Those to whom this question is a new one will now see what is the point of view of the realist or euhemerist with regard to such traditions. He sees here and there in the past, through much intervening mist, something that looks like a real object, and he tries to define its outlines. He has no intention of denying, as some have vainly imagined, that there is an intervening mist. Nor, it seems necessary to explain, does he assume that wherever there is a mist there must be some tangible object behind it. For example, he does not believe that Boreas, or Zephyrus, or Jack Frost were ever anything but personifications of certain natural forces.
Various other considerations have also to be borne in mind; not the least important of which is the fact that the very people who have preserved these traditional beliefs have done much to obscure them, owing to their want of education. Scott tells a story of a Scotch peasant who, discovering a company of gaily-dressed puppets standing in a thicket, where they had been concealed by a travelling showman, at once concluded that they were "fairies." He had inherited the belief that fairies were "little people" who frequented just such places as this; consequently, he decided these were fairies. This fact was elicited in court, where the countryman had to appear as a witness. From that time onward his mind ought to have been disabused of his hasty belief. But a man so stupid as to assume that a showman's marionettes were anything else than lifeless dolls, might continue for the rest of his life to recount his marvellous meeting with "the fairies." Similarly, to a tipsy man returning homeward from market, many common and every-day objects take on a weird and superhuman aspect, due to no other spirits than those he has consumed. From this cause, a large number of odd stories (such as one told by Mr. William Black of a tipsy Hebridean) has doubtless arisen. Further, the belief in the existence of "supernatural" beings has been much utilised by rustic humourists, and no doubt also by smugglers and other night-birds, in comparatively recent times. The prolonged absence of a husband, or it may be of a wife, could be explained by some wild legend of having been "stolen by the fairies," when a more frank avowal dared not be offered. And although "strange tales were told" regarding the paternity of "Brian," in The Lady of the Lake, and although Scott adheres to those legends in his poem, he does not fail to point out in his appended Note that the story could be explained in a much more rational manner. There have been many "Brians."
To give this subject the special attention which it deserves would, however, swell these introductory notes to an intolerable size; and, indeed, their purpose is rather to show what the euhemeristic theory is than what it is not; that is to say, the euhemeristic theory as applied to the traditions relating to dwarf races.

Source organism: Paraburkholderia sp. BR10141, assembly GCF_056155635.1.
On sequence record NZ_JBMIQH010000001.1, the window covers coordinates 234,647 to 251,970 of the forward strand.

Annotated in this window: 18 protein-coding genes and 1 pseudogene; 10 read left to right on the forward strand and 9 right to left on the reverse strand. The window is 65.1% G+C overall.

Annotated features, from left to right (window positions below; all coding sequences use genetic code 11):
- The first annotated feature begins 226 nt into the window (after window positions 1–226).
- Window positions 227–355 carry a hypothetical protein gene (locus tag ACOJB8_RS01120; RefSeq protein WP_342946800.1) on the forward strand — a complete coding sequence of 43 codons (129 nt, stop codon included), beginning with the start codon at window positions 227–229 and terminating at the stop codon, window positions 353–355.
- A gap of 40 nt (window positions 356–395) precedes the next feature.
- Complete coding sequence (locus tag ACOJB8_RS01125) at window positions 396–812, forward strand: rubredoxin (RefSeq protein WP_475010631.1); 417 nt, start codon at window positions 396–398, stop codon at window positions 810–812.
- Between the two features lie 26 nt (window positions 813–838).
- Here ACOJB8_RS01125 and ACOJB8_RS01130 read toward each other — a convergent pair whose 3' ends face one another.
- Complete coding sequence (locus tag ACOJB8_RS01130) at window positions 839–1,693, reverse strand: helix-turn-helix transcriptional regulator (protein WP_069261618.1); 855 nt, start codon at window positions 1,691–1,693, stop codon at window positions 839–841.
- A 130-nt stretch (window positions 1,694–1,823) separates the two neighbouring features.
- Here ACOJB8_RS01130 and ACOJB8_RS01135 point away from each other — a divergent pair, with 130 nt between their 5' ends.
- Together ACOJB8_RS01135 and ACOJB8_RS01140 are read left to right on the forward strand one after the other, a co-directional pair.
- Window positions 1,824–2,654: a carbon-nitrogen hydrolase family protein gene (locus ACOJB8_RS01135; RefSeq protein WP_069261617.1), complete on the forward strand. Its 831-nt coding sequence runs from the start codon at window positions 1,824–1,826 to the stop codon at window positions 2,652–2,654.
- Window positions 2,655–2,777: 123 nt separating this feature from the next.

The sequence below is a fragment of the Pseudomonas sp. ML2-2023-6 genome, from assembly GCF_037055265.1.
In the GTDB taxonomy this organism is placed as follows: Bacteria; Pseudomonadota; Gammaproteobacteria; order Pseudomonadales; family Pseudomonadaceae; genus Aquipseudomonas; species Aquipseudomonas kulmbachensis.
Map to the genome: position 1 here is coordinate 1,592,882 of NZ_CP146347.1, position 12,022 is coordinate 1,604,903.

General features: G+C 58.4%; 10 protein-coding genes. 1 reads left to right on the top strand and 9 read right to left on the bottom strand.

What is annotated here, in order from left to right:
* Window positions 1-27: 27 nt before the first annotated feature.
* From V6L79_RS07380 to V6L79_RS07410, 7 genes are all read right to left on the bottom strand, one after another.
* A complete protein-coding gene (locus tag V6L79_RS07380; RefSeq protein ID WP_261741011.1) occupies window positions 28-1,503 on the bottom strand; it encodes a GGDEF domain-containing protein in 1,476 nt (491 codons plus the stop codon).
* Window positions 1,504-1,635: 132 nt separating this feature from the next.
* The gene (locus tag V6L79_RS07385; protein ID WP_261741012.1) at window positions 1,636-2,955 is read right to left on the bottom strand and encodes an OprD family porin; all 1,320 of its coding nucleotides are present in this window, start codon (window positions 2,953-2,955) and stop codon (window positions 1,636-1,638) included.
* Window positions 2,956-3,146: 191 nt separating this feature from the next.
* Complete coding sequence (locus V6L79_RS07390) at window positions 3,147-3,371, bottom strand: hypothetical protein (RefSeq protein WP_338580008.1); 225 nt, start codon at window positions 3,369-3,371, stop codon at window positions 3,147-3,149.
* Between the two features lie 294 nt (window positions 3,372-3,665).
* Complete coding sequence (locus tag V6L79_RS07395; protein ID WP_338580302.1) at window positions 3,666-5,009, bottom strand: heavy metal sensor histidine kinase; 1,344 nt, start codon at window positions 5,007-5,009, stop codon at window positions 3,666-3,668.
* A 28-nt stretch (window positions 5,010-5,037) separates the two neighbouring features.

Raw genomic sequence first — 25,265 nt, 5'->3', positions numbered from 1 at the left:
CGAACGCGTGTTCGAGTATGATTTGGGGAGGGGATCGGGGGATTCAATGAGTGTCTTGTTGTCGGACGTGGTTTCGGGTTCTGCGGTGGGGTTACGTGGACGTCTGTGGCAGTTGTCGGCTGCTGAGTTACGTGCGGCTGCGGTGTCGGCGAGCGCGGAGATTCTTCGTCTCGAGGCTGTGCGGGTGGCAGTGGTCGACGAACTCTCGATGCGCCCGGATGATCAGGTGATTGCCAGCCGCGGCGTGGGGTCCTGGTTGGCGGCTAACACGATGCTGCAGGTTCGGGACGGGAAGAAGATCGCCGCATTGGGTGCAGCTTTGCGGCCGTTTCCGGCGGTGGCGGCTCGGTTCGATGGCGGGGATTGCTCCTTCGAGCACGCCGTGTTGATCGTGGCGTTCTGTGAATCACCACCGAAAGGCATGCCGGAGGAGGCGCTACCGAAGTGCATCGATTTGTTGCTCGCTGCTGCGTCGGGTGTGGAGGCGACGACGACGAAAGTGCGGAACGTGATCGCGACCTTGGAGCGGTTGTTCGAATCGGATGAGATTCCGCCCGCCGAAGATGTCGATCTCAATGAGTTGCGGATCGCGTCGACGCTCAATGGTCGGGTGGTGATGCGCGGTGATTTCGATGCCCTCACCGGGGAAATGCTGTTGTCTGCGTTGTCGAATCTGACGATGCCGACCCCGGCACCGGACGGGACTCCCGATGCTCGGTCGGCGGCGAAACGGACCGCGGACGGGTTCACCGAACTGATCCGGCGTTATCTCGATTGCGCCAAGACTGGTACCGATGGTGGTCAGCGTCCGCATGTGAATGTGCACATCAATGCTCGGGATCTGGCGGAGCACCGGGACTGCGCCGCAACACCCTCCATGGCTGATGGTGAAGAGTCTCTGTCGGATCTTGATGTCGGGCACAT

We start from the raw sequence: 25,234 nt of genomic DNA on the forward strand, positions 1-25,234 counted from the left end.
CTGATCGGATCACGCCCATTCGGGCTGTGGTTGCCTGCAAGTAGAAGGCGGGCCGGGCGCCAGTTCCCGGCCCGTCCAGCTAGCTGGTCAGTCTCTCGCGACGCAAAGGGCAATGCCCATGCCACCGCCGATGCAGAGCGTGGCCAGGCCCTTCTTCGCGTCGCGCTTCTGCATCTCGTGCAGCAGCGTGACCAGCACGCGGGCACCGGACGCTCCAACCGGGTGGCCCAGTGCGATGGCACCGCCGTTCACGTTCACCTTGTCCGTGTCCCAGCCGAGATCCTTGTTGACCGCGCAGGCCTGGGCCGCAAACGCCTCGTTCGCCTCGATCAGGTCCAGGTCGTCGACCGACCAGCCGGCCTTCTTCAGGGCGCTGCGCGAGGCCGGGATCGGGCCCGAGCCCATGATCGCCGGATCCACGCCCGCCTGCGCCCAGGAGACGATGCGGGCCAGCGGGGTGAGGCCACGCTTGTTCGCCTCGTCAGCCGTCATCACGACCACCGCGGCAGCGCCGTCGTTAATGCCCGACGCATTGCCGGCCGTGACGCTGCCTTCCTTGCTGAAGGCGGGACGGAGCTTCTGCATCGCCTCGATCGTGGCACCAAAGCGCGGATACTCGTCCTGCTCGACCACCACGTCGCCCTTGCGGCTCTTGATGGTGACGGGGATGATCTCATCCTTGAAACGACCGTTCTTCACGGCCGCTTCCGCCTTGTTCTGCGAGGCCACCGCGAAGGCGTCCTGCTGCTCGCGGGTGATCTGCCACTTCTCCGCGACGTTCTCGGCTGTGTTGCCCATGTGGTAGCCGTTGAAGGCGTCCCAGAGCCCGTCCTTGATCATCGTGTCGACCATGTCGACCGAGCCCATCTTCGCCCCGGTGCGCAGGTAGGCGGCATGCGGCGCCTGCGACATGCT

In the work to which I have referred, the opinions enunciated by Professor Nilsson and Mr. J.F. Campbell, together with other developments which suggested themselves to me, were duly set forth, and were received, as was to be expected, with every form of comment, from complete approval to entire dissent. Among the adverse criticisms, some arose from a misapprehension of the case, while others were due to the critic's imperfect acquaintance with the subject he professed to discuss. But besides these, there were of course the legitimate objections which can always be urged in matters of a debateable character, where there is no positive evidence on either side. With regard to such I can at least echo the words of one of the most eminent and most courteous of my opponents, M. Charles Ploix, and say for euhemerism what he says for naturalism:—"Tant que la theorie sur laquelle il s'appuie n'aura pas ete demontree fausse par des arguments decisifs, et surtout tant qu'elle n'aura pas ete remplacee par une hypothese plus certaine, il pourra continuer a s'affirmer."
It ought to be mentioned that the following paper was written for the Folk-Lore Society, at one of whose meetings (in February 1892) it was subsequently read. As, however, the Council of that Society ultimately decided that the paper was unsuited for publication in a journal devoted to the study of folk-lore, it now appears in a separate form. One advantage to be derived from this is that the illustrations which accompanied the lecture, and which are of much importance in enabling one to understand the argument, can also be reproduced at the same time. It may be added that, while the theme is capable of much amplification, have preferred to print the paper as it was written for the occasion referred to. It states, concisely enough, the leading points of the argument.